Firstly, the Attorney General was hinting at what Sen. Kaufman had observed while in office. Namely, it should not be the F.B.I.’s concern whether the Wall Street banks continue as viable concerns. In other words, systemic risk or even collateral consequences more generally have no business being considered by prosecutors whose job it is to enforce the law. Including systemic risk among the collateral consequences has further compromised the rule of law. As Sen. Charles Grassley put it, “It was stunning to hear the nation’s top prosecutor acknowledge that, from the justice department’s perspective, the big banks are too big to jail. This is worrisome for the fair application of justice in our country.”
Secondly, the Attorney General was suggesting that Congress should reduce the size of the biggest banks—those with over $1 trillion in assets. He had doubtless concluded that the Dodd-Frank Act had not been sufficient to solve the problem of banks being too big to fail. If no systemic risk exists, then third-party collateral damage is not disproportionate on a societal basis and the trade-off does not exist. Accordingly, the Huffington Post observes that lawmakers “may be encouraged to apply even more public pressure on efforts to crack down on big banks.” While Raman was testifying, Rep. Sherman, the chair of the full committee, noted that the fact that the Department of Justice considers collateral consequences rather than simply enforces the law is enough justification to break up the big banks. The tension between him and Raman on whether collateral consequences should be considered even altogether can be transcended with regard to the big banks only if they are broken up. The question is thus whether imposing disproportionate capital reserve requirements on the biggest banks would be enough.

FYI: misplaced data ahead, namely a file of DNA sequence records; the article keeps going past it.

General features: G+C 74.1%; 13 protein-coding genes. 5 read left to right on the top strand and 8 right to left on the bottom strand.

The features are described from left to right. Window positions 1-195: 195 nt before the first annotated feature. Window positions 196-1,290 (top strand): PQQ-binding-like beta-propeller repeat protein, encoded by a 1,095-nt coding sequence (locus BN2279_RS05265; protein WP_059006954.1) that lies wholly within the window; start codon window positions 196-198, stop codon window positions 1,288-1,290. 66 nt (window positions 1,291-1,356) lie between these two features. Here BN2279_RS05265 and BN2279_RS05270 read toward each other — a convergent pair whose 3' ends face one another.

In other words, the technical prosecutorial question leads us to the more fundamental questions of whether we as a society are to tolerate companies that are too big to fail, and  if not, how the whales can be shrunk. Considering that the rule of law itself is being compromised, at least perceptually, there is good reason to conclude that we as a democratic society can ill-afford the continued existence of banks too big to fail. Unfortunately, being too big to fail carries with it tremendous political power—muscle that can be used all too easily to resist legislative proposals oriented to downsizing the mammoth banks. This is the real problem that dwarf whether the Department of Justice has really been reaching out to financial regulators for information on probable collateral consequences or even whether criminal intent beyond a reasonable doubt can be ascertained. Namely, can a republic resist the power of its most powerful for the good of the republic? It may even be that the big banks are the force behind assertions such as Raman’s that collateral consequences “must and should” be considered in deciding whether to prosecute. Whether Raman realized it or not, the implication that the rule of law applied impartially should be compromised by the magnitude of the predicted collateral consequences from a corporate conviction is, euphemistically speaking, troubling.

Shahien Nasiripour and Kara Schannell, “Holder Says Some Banks Are ‘Too Large’,” The Financial Times, March 7, 2013.
Congressional Hearing, “Who Is Too Big to Fail: Are Large Financial Institutions Immune from Federal Prosecution?” Financial Services Committee, Oversight and Investigations Sub-Committee, U.S. House of Representatives, May 22, 2013. See also letter to sub-committee members: http://financialservices.house.gov/uploadedfiles/052213_oi_memo2.pdf
Shahien Nasiripour, “Too-Big-To-Jail Dogs Obama’s Justice Department As Government Documents Raise Questions,” The Huffington Post, May 22, 2013.
The Untouchables,” Frontline, January 22, 2013.